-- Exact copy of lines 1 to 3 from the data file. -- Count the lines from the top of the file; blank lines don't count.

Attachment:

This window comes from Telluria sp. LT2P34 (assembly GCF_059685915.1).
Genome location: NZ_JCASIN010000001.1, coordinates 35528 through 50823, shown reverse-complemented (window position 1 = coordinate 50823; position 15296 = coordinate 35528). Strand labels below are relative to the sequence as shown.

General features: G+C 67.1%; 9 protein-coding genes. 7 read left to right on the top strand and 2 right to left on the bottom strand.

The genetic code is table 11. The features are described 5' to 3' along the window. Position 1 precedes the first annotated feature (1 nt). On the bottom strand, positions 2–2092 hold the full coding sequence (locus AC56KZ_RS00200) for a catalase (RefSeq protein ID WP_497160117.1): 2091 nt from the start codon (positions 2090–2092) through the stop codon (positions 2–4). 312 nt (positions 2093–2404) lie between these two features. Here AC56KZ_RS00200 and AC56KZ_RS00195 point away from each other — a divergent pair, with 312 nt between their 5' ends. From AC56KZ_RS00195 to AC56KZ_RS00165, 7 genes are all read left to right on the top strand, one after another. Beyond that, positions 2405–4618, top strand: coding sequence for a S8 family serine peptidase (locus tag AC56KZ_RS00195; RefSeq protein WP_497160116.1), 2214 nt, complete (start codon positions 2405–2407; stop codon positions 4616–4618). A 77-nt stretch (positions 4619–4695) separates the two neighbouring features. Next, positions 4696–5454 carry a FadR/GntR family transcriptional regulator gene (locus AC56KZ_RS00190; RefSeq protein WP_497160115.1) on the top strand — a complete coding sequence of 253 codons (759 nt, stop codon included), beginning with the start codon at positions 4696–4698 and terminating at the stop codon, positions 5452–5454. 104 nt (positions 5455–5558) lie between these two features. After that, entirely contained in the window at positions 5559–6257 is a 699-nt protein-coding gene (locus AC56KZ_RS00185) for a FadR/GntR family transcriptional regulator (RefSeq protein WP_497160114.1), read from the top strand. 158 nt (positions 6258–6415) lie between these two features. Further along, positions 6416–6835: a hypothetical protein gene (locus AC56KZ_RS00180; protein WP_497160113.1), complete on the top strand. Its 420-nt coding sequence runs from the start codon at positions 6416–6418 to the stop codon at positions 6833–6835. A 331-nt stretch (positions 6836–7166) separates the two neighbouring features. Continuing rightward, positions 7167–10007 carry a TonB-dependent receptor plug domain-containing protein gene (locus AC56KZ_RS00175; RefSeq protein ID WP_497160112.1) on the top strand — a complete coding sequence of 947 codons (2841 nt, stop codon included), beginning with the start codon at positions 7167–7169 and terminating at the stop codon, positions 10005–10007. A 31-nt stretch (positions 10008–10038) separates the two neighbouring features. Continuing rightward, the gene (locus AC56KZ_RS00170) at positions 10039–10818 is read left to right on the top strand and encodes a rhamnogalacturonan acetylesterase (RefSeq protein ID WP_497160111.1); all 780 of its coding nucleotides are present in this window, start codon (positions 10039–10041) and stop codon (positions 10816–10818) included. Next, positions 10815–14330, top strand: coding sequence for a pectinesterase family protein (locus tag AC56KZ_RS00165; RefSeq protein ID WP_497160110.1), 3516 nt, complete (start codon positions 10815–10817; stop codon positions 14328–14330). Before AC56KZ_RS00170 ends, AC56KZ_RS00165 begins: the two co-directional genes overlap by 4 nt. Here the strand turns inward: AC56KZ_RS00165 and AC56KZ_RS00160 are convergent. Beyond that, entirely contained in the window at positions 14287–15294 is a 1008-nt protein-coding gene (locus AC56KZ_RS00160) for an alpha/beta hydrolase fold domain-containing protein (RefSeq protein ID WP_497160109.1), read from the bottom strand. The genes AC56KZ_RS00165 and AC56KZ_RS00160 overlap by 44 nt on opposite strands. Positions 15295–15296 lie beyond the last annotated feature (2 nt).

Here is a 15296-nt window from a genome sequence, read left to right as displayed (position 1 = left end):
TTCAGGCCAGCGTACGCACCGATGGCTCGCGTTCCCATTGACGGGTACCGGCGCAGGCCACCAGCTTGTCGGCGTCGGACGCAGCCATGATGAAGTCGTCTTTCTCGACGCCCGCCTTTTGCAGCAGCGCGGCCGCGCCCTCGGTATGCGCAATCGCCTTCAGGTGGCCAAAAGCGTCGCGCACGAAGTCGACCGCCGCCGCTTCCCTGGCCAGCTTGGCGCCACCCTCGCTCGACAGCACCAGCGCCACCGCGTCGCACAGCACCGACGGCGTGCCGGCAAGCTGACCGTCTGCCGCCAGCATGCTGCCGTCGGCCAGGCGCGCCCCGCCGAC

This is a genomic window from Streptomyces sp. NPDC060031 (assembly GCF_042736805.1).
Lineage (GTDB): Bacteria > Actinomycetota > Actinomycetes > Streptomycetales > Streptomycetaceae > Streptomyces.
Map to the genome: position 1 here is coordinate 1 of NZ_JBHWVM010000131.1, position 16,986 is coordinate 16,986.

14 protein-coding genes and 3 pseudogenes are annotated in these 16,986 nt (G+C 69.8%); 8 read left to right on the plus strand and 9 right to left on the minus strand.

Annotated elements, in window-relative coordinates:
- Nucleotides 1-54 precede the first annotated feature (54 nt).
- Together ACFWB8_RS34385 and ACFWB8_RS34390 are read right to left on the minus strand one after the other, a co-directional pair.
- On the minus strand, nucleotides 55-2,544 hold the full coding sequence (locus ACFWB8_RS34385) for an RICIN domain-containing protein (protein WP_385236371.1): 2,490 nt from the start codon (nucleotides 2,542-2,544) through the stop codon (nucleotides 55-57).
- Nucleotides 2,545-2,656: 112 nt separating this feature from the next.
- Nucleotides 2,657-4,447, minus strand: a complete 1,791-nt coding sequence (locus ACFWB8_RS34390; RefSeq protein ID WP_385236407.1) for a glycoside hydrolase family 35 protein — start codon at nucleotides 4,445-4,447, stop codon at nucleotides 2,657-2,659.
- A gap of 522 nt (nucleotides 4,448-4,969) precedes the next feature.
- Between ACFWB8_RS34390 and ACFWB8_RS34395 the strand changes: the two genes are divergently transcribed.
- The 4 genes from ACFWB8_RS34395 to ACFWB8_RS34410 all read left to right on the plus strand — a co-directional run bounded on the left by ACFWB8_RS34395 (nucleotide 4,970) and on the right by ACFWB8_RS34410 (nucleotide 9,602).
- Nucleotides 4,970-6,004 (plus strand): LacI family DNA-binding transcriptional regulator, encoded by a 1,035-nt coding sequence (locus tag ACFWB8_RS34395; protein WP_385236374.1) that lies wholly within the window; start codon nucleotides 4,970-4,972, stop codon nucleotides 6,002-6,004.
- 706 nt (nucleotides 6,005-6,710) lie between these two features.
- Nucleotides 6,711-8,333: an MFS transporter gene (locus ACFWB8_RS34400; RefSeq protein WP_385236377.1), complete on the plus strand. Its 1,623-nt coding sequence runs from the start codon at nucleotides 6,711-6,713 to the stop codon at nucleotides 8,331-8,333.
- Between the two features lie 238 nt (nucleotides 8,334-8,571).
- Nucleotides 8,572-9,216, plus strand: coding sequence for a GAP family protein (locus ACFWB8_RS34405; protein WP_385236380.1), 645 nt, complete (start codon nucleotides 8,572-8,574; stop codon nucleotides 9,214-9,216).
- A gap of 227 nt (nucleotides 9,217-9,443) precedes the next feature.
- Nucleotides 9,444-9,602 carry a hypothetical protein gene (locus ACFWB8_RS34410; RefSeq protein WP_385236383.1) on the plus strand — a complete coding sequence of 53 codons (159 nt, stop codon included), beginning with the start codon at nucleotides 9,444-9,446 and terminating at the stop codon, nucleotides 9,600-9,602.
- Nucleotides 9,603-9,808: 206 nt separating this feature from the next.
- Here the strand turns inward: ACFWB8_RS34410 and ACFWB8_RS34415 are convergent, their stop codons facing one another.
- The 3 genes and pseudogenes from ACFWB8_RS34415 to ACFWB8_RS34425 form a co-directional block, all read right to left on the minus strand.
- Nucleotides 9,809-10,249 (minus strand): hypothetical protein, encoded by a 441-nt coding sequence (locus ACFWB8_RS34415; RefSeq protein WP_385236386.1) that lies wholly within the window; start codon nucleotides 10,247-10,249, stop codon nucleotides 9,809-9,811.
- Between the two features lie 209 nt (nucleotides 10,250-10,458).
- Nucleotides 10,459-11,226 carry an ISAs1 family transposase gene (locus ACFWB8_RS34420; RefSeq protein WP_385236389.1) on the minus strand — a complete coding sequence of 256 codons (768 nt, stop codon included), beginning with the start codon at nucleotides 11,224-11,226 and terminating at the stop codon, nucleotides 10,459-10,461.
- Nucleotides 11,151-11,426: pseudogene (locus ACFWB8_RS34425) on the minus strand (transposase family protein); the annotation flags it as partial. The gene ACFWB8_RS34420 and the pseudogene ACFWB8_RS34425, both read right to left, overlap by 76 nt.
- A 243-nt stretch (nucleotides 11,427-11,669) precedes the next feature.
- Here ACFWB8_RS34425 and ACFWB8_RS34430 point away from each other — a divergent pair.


This window comes from Telluria sp. LT2P34 (assembly GCF_059685915.1).
Genome location: NZ_JCASIN010000001.1, coordinates 35528 through 50823, shown reverse-complemented (window position 1 = coordinate 50823; position 15296 = coordinate 35528). Strand labels below are relative to the sequence as shown.

General features: G+C 67.1%; 9 protein-coding genes. 7 read left to right on the top strand and 2 right to left on the bottom strand.